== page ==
Comprehensive estimates of all India budget subsidies: Estimates for selected years
(Rs. Crore)
      Subsidy as percentage of
StudyYearEstimated subsidiesGDP at market pricesCombined revenue receiptsCombined fiscal deficitGDPRevenue receiptsFiscal deficit
Note: One crore = ten million rupees
SOURCE: Compiled from Mundle, Sudipto, and M. Govinda Rao, "The Volume and Composition of Government Subsidies in India," Economic and Political Weekly (4 May 1991), pp. 1157–1172; Tiwari, A.C., Volume and Composition of Subsidies in the Government:1992–1993, New Delhi: ICRIER, 1996; Srivastava, D. K., et al., Government Subsidies in India, New Delhi: National Institute of Public Finance and Policy (NIPFP), 1997; Srivastava, D. K., C. Bhujanga Rao, Pinaki Chakraborty, and T. S. Rangamannar, Budgetary Subsidies in India, New Delhi: National Institute of Public Finance and Policy (NIPFP), 2003; Indian Public Finance Statistics (various issues), and National Accounts Statistics (various issues).
Mundle-Rao (1991)1987–198842,324355,41766,83832,18211.9163.32131.51
Tiwari (1996)1992–199395,373747,387135,42250,72612.7670.43188.02
NIPFP (1997)1994–1995136,8431,009,906178,01270,06213.5576.87195.32
NIPFP (2003)1998–1999235,7521,740,935274,769155,76013.5485.80151.36
Explicit subsidies at the central level
YearAmount (in Rs. Crore)As percentage of GDP
SOURCE: Compiled from Srivastava, D. K., C. Bhujanga Rao, Pinaki Chakraborty, and T. S. Rangamannar, Budgetary Subsidies in India, New Delhi: National Institute of Public Finance and Policy, 2003.

irrigation, and transport. At the central level, about a third of the total subsidies are explicit, the rest given through low or nonrecovery costs of public services. In fact, the overwhelming bulk of explicit subsidies are at the central level. Aggregate estimates of subsidies rose as a ratio of revenue receipts, but fell as a ratio of fiscal deficits. The implication is that subsidies are being financed less by current income of the government, and more by borrowed resources that push up the fiscal deficit, which creates problems of sustainability.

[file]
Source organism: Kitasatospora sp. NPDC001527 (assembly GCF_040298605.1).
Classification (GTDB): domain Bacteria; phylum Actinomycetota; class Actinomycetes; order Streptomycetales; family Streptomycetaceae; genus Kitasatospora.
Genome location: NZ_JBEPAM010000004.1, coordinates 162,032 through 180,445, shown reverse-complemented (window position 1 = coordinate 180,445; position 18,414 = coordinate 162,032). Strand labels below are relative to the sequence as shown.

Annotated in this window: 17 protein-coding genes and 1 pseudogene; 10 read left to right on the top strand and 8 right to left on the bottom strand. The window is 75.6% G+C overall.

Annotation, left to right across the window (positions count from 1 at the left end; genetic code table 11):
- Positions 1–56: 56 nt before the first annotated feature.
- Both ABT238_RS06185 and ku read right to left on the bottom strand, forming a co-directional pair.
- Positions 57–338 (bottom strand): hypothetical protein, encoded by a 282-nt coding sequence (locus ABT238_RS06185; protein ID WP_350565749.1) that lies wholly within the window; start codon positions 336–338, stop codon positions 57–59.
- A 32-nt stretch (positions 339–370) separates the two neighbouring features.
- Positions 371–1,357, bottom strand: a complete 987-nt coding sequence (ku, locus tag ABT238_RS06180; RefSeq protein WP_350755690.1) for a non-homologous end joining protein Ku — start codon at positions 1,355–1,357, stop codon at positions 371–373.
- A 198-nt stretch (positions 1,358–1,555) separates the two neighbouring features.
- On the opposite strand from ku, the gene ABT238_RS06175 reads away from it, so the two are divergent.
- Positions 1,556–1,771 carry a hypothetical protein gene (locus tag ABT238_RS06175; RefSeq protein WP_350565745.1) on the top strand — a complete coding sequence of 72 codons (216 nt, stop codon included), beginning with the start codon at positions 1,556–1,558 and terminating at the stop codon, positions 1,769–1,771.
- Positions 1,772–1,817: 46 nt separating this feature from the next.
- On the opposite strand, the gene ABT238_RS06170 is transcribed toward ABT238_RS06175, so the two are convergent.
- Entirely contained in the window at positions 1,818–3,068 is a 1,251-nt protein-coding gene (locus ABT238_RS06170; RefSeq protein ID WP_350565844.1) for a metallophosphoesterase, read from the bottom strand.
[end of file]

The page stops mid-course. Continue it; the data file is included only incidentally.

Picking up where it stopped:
Table 3 shows the growth of explicit subsidies given by the central government, and the clear deceleration in growth during the 1990s. The deceleration would have been much larger had the trends suddenly not reversed direction in the second half of the 1990s, possibly caused by the increase in current costs of service provision due to upward wage revisions.


The targeting of subsidies leaves much to be desired, due to design faults as well as implementation problems. Food subsidies, through the public distribution system, are good examples. Most input-based subsidies (like fertilizer or power subsidies) are ill-designed, so that they are not properly targeted and are often regressive. Subsidies at the intermediate stage of production always carry the risk of getting dispersed to all consumers simply in proportion to their consumption.

In the long-term perspective, unnecessary subsidies, coupled with persistent deficits in the public sectors, can actually have the opposite effect of that intended. Provision of many basic services by the government is now facing this paradox, since large subsidies divorce price and output decisions and breed indifference to cost recovery. With growing pressure of population increase and no built-in controls on costs, implicit subsidies keep rising until they hit a budget constraint, and the subsequent adjustments affect both quality and quantity. Poor quality confers an inferior status on such services.


A reform that is gradually gaining ground is that of reestablishing the link between price and supply of services, by allowing some autonomy to service units in user charges and allowing use of the proceeds at the same unit for improving the quality of the services concerned. Another reform that is becoming popular concerns collection of charges for irrigation. Water user associations are being set up in some states to take care of distribution of water and collection of appropriate user charges. But proper pricing for piped water supply, particularly in urban areas, still awaits effective reform. Similarly, problems of major power theft raise the issue of who exactly benefits from the huge subsidies in this area.

Several products actually receive unmerited subsidies, as does jute, long subsidized despite a clear worldwide trend of lower demand. This distorts cropping patterns and prevents market orientation of agriculture.

Tapas K. Sen


Mundle, Sudipto, and M. Govinda Rao. "The Volume and Composition of Government Subsidies in India." Economic and Political Weekly (4 May 1991): 1157–1172.

Rao, M. Govinda, and Sudipto Mundle. "An Analysis of Changes in State Government Subsidies: 1977–1987." In State Finances in India, edited by A. Bagchi, J. L. Bajaj, and W. A. Byrd. New Delhi: National Institute of Public Finance and Policy, 1992.

Srivastava, D. K., et al. Government Subsidies in India. New Delhi: National Institute of Public Finance and Policy, 1997.

Srivastava, D. K., C. Bhujanga Rao, Pinaki Chakraborty, and T. S. Rangamannar. Budgetary Subsidies in India. New Delhi: National Institute of Public Finance and Policy, 2003.

Tiwari, A. C. Volume and Composition of Subsidies in the Government: 1992–1993. New Delhi: ICRIER, 1996.